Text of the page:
Should you use a DIRECTV-Ready TV or just a client behind the TV?

When DIRECTV launched its RVU TV initiative in 2011, the results were decidedly mixed. Trust me, I had one of those 2011 models and it was a little bit tough trying to use it to watch DIRECTV without a client box. But it’s four years later, so maybe it’s time to revisit the question.

There’s no doubt that DIRECTV Ready TVs have come a long, long way since then. The big issue, slowness, has long been addressed. I’ve seen demonstrations of the new TVs from Sony, Samsung, and LG, and “slow” is not anywhere in their vocabulary. They perform better than a C41 client in every way. Not to mention, a DIRECTV Ready 4K TV is the only way to get 4K content that’s already available on DIRECTV.

Many people ask if you can connect your DIRECTV Ready TV over Wi-Fi, and the answer is still “no.” The new TVs won’t even let you do connect unless you are using wired internet. This means you’ll need a DECA Broadband at the back of every TV to convert the coax to ethernet. This is a bit of a pet peeve of mine because it would probably take about $3 in parts to adapt the coaxial input that’s used for the over-the-air antenna so it could take the higher-voltage stronger signal that’s used for coax networking. That way you could feed the coax cable directly into the TV.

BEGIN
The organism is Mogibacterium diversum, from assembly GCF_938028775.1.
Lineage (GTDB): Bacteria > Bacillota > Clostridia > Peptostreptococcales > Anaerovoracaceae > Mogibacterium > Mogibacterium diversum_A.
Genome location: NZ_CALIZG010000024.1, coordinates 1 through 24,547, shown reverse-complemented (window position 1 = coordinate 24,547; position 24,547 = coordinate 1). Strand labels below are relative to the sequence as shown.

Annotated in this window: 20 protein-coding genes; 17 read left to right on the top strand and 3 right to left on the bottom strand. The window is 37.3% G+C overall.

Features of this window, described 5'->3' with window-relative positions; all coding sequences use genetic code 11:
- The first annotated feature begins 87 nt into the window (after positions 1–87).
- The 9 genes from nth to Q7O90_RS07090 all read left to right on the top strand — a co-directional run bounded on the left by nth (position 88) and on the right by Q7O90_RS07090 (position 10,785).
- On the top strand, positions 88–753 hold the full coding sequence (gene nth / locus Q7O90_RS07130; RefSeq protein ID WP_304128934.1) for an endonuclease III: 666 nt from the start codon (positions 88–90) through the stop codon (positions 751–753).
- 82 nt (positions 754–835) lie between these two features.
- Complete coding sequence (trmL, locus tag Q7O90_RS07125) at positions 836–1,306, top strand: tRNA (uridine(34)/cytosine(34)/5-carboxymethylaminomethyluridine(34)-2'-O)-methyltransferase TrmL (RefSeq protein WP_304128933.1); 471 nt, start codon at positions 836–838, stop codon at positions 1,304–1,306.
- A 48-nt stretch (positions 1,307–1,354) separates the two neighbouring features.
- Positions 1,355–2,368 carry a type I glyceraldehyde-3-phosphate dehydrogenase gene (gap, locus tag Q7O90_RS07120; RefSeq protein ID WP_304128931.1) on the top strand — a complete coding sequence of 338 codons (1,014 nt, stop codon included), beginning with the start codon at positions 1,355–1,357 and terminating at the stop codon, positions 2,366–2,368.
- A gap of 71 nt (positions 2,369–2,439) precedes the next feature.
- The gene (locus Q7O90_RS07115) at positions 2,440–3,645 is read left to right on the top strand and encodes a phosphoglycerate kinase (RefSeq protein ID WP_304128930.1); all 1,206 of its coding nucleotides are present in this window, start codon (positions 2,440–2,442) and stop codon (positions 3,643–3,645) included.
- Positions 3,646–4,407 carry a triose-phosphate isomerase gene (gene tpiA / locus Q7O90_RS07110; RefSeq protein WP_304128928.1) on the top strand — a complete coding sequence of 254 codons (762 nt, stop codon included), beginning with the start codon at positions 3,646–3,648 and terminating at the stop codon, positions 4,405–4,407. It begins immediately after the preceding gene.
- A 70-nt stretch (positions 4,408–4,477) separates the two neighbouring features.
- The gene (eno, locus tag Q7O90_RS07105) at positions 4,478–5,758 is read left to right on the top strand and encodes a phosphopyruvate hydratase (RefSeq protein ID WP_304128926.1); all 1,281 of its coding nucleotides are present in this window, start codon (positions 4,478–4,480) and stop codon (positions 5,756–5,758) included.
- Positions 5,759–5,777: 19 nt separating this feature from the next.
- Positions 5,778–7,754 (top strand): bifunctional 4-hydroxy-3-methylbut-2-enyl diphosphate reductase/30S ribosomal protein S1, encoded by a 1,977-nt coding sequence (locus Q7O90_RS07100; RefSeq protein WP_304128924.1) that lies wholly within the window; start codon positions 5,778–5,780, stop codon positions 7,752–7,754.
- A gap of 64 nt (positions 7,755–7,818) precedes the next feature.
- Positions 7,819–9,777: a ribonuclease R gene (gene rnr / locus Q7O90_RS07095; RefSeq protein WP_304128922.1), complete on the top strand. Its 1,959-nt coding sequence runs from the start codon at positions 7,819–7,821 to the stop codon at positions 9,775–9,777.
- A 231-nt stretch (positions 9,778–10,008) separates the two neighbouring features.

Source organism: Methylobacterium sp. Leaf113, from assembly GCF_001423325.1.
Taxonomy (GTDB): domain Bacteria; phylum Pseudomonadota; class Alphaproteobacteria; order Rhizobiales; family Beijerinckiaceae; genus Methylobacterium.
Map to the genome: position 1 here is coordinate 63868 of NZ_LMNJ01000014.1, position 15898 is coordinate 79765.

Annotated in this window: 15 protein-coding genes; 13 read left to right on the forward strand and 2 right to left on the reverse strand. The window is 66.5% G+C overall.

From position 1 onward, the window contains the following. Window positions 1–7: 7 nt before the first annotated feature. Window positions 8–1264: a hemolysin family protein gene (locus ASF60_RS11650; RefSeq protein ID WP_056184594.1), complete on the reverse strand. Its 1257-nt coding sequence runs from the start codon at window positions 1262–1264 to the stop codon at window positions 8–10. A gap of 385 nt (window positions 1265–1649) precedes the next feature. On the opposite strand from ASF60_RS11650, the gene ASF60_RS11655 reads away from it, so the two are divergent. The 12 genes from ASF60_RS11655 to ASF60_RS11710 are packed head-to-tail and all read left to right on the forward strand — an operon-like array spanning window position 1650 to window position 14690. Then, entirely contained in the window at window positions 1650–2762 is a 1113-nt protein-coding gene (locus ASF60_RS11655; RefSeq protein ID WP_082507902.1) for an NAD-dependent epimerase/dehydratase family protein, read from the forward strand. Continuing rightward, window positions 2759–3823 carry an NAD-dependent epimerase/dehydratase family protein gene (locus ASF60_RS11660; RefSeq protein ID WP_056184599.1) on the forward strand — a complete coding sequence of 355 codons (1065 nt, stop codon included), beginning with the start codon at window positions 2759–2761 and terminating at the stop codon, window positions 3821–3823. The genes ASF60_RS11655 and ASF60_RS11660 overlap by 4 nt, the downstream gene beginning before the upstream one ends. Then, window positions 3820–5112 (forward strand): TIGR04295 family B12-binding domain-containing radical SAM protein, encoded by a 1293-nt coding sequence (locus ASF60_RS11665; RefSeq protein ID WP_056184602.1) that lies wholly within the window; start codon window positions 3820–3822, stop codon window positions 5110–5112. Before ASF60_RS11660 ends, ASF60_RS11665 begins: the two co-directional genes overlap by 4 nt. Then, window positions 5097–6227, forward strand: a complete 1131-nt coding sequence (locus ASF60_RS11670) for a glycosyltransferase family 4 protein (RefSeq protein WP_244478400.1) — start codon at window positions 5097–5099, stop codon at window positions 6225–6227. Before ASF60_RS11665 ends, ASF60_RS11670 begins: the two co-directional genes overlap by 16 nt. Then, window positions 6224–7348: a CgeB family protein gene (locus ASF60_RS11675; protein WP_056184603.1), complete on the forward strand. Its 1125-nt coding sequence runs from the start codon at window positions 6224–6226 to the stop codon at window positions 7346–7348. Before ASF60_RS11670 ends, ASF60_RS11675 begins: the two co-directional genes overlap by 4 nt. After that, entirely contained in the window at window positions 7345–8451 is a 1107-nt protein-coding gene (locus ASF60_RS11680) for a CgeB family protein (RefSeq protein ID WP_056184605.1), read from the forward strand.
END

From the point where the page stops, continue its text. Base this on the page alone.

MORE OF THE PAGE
There’s also no real reason they couldn’t build in compatibility with DIRECTV’s Wireless Video Bridge, but they’ll never go so far as to let you connect using the TV’s built-in Wi-FI because it’s impossible to promise that your wireless performance at home will be up to the task. A smooth 10Mbps stream requires a pretty strong wireless signal and unlike Netflix or other services, DIRECTV does not use adaptive streaming to give you a good picture on lower-bandwidth connections.

Bottom line though, if you’re considering a TV purchase in the next year you really should consider a Samsung, Sony, or LG with DIRECTV Ready capabilities because it’s now the best way to connect, even with the wiring challenges.